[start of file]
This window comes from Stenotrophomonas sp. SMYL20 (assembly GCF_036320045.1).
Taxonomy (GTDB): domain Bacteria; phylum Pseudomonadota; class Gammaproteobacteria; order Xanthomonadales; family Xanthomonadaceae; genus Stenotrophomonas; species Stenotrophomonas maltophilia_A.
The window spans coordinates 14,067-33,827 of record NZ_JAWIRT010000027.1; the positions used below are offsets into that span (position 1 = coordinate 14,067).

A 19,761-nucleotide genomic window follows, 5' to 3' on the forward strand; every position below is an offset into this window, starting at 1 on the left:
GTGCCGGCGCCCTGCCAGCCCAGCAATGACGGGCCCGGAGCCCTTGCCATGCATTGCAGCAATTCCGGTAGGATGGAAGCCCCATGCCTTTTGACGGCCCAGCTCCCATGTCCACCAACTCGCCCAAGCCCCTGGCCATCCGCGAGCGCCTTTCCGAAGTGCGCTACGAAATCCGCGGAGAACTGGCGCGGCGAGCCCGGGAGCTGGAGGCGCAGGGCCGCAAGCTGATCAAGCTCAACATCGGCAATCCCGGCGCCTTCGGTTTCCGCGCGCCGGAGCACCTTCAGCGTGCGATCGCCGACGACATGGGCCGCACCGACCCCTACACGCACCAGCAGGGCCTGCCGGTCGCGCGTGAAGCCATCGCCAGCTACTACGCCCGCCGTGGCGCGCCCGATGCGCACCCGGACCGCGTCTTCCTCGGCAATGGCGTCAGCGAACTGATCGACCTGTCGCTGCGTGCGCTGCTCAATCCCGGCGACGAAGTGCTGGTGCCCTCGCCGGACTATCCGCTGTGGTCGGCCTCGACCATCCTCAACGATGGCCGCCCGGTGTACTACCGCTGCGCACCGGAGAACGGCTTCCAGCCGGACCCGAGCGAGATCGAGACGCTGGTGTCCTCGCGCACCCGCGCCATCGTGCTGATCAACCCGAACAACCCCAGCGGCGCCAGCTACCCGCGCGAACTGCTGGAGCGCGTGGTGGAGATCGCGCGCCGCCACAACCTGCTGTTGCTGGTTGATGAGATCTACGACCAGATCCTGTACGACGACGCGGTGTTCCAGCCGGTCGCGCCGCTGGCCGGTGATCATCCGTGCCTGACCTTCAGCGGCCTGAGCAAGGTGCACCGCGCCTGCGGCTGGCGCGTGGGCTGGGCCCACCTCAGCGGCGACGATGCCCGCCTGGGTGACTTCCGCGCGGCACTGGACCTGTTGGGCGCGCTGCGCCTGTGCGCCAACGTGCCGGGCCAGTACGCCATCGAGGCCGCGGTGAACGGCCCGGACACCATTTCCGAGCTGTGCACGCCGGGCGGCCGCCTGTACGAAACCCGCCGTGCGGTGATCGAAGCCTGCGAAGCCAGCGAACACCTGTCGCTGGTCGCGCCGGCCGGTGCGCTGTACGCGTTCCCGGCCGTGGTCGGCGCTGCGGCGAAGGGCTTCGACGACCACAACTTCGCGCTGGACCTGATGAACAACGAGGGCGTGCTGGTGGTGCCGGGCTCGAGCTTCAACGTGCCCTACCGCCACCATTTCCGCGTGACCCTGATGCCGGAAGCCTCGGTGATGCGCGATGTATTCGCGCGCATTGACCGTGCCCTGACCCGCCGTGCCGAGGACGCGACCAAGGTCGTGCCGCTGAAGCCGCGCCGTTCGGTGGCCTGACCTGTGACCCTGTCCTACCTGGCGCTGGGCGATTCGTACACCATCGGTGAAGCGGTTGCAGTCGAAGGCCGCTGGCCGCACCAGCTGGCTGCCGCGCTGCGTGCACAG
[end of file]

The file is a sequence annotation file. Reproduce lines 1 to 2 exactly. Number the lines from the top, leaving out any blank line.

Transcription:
This window comes from Stenotrophomonas sp. SMYL20 (assembly GCF_036320045.1).
Taxonomy (GTDB): domain Bacteria; phylum Pseudomonadota; class Gammaproteobacteria; order Xanthomonadales; family Xanthomonadaceae; genus Stenotrophomonas; species Stenotrophomonas maltophilia_A.